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8 Dental Terms You’ve Probably Heard but Never Understood

Throughout your life, you’ve probably heard a bunch of words at your dental appointments that made no sense. This is totally understandable. Dentists use a lot of medical terms that wouldn’t come up in conversations outside a dental office. Today we’re introducing a 2-part series on all the dental terms you’ve probably heard but never understood. 

 

Let's dive in!

Allograft

(pronounced like al-leh-graft) 

 

An allograft is a type of bone graft that uses bone taken from human cadaver tissue. This highly-routine procedure builds up the jawbone so an implant can be placed. It is used specifically for those who suffer from insufficient bone due to an existing disease. This procedure will help ensure that the patient has proper support for their new implant.

 

Ankylosis (dental)

(pronounced like ankle-ohsis)

 

Baby teeth are supposed to be replaced by adult teeth, but sometimes that process goes awry. According to Colgate, dental ankylosis is a rare condition where “baby teeth fuse to a nearby bone.” This fusion prevents the tooth from being able to loosen up (and eventually fall out). While it can affect adult teeth, it’s commonly seen in kids who still have their baby teeth. This condition is usually discovered when a person’s baby teeth fail to come out at a normal age.

 

Calculus (dental)

(pronounced like calculus, the branch of mathematics)

 

Dental calculus (also known as tartar) starts when your saliva produces a sticky film called plaque. This plaque gets harder and harder over time, thus turning into a crusty buildup called calculus. Bacteria love to colonize on calculus and cause tooth and gum problems. Calculus can cause serious concerns for your oral health such as cavities, tooth decay, and even gum disease. 


A fun fact to remember is that once tartar/calculus has formed on your teeth, only a dental professional can remove it. So make sure to keep your dental checkups every six months, and brush and floss your teeth every single day!


Adult Dentition


Adult dentition is basically a fancy way of referring to your permanent teeth. It refers to the 32 permanent teeth you have  after losing your baby teeth (primary detention). There are 16 on top and 16 on bottom (which are commonly known as arches). You have a total of 8 teeth in each quadrant, with two incisors, a canine, two premolars, and three molars. Each tooth is numbered, which is why you may have heard your hygienist or dentist refer to a specific tooth as a number during an appointment.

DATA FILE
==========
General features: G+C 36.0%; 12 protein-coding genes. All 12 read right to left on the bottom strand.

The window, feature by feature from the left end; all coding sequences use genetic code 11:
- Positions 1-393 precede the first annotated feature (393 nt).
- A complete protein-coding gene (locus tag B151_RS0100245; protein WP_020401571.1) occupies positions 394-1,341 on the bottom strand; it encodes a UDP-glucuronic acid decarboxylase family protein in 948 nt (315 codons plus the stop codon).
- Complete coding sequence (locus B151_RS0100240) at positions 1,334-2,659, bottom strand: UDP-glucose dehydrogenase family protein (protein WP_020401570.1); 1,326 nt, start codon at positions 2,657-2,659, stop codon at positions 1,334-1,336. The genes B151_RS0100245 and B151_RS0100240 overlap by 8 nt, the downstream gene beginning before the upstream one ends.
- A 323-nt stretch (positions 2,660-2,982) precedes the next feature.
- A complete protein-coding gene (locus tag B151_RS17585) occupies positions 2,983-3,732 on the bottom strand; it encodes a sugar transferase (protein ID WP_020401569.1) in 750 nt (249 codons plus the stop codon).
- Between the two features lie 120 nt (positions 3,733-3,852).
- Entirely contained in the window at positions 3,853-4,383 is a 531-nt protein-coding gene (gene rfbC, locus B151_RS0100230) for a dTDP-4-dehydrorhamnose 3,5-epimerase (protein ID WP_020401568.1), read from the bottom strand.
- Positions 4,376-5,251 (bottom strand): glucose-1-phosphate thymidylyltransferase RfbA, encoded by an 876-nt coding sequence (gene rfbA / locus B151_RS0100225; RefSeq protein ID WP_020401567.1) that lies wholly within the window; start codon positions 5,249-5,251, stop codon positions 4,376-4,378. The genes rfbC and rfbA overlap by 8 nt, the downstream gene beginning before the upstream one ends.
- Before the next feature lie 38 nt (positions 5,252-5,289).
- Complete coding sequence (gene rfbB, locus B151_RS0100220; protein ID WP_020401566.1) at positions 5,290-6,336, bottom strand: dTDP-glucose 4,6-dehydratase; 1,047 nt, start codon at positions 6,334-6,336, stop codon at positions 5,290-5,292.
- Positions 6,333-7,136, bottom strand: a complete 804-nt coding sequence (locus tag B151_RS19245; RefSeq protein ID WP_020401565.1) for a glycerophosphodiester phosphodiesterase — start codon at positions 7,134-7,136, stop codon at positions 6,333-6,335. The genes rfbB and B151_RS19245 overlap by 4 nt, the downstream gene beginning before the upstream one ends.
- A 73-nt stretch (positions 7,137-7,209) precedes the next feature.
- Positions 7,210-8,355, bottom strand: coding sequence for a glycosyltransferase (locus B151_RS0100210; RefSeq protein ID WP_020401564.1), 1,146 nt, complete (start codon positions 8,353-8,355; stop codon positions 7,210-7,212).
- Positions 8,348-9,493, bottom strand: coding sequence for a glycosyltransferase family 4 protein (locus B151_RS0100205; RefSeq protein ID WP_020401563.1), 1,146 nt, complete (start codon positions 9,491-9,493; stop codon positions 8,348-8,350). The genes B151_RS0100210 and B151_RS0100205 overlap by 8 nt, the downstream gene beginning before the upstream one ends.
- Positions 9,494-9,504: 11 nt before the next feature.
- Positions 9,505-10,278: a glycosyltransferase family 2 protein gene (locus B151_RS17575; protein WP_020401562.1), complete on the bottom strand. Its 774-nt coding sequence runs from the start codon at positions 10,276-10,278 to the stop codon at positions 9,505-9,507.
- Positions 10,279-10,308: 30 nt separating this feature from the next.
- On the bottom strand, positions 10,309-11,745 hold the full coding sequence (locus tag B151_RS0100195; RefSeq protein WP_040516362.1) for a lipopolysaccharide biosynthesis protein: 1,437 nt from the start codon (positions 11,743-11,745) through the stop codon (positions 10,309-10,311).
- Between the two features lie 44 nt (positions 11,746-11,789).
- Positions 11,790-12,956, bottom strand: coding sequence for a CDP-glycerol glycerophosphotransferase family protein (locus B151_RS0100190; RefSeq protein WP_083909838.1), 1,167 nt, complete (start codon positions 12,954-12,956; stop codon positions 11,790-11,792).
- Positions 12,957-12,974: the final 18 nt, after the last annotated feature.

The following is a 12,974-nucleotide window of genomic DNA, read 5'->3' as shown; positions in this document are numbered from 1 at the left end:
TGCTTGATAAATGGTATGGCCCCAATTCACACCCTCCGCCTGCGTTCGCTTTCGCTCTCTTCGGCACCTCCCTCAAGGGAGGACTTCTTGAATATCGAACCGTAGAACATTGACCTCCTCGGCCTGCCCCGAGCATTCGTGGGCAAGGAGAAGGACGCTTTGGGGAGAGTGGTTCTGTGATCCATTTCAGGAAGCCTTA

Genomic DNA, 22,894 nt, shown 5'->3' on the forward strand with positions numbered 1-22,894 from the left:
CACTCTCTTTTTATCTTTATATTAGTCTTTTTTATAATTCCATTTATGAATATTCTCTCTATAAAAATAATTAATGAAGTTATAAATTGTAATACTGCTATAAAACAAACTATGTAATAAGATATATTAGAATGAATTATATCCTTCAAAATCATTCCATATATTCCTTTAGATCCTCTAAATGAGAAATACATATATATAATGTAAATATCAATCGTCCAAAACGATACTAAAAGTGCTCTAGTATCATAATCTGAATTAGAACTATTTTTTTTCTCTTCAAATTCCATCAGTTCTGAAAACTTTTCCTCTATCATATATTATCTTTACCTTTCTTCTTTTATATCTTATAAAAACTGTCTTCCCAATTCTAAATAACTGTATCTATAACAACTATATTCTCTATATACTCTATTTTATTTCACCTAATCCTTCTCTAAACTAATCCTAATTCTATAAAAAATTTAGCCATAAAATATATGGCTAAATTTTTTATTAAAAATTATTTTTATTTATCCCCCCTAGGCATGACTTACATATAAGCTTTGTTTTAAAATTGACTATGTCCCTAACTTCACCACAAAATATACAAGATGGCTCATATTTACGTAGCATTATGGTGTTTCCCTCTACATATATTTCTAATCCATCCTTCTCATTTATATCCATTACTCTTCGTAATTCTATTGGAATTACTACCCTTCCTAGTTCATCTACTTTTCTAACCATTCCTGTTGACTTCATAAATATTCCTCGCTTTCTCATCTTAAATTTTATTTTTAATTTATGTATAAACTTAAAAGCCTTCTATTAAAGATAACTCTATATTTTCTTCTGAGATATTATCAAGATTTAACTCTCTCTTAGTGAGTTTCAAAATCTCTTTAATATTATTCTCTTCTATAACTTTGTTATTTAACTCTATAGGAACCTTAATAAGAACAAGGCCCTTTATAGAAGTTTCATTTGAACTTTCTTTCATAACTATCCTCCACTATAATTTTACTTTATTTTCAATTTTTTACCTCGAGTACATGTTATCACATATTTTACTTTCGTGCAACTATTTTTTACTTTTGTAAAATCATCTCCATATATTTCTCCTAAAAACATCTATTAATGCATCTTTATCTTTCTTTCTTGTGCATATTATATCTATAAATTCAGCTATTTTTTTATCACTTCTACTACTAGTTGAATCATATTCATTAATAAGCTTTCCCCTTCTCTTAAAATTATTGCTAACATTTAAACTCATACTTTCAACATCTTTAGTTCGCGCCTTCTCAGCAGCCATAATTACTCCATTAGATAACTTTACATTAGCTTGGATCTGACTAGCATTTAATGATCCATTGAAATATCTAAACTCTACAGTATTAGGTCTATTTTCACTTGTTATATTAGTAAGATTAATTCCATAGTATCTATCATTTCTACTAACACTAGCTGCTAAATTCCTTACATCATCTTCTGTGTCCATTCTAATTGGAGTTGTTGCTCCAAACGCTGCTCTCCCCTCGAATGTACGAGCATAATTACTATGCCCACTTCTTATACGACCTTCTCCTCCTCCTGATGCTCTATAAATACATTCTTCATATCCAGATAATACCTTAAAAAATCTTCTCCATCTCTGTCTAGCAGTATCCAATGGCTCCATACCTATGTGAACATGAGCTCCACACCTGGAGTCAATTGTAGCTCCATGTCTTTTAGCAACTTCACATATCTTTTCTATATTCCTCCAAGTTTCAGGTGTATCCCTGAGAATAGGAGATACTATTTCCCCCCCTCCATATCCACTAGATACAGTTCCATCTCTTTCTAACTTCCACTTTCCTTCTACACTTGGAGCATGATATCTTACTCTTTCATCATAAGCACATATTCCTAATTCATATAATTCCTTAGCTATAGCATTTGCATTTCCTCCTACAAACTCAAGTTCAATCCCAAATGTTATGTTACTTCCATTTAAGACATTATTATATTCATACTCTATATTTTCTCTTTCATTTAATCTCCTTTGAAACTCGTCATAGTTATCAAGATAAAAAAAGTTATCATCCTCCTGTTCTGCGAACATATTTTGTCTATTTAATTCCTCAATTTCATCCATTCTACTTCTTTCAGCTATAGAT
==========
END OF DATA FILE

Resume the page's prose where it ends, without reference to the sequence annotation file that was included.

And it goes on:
Alveolar Bone

(pronounced like ah-vee-eler)


The alveolar bone is the part of the mandibular and maxillary bone which surrounds the teeth and forms the tooth sockets. The alveolar bone is the part of the maxilla and mandible that supports the teeth and forms the socket of each tooth. It basically holds the roots of your teeth in place. According to Colgate, it is “vital to your teeth’s arrangement and the function of your periodontal ligament (PDL).” Because gum disease can cause damage to your jawbone, it’s important to keep your oral health in tip top shape. This includes maintaining a daily at-home care routine, as well as visiting your dentist every six months for a checkup and cleaning.


Bicuspid

(pronounced like bye-cuss-pid)


Bicuspid teeth are the teeth located between your molars and your canines. They help us bite down and chew food. They typically come in during the early teenage years, and many dentists recommend applying sealants to these teeth to help prevent decay.


Buccal

(pronounced like buckle)


The buccal is the outer surface of your back teeth that face your cheek.


Dental Prophylaxis

(pronounced like pro-fuh-lak-sis)


Want to impress the front office when you call to make a dental checkup appointment? Tell them you want to make a “dental prophylaxis” appointment! This fancy term simply means any procedure that promotes your oral health, or is preventative against dental disease. This can include anything from a dental check-up to getting sealants that help protect the teeth from cavities.




Stay tuned for Part 2 of our Dental Terms You’ve Probably Heard But Never Understood series!


PS: When was the last time you and your family came in for a checkup? Give us a call today to schedule (804) 794-4588.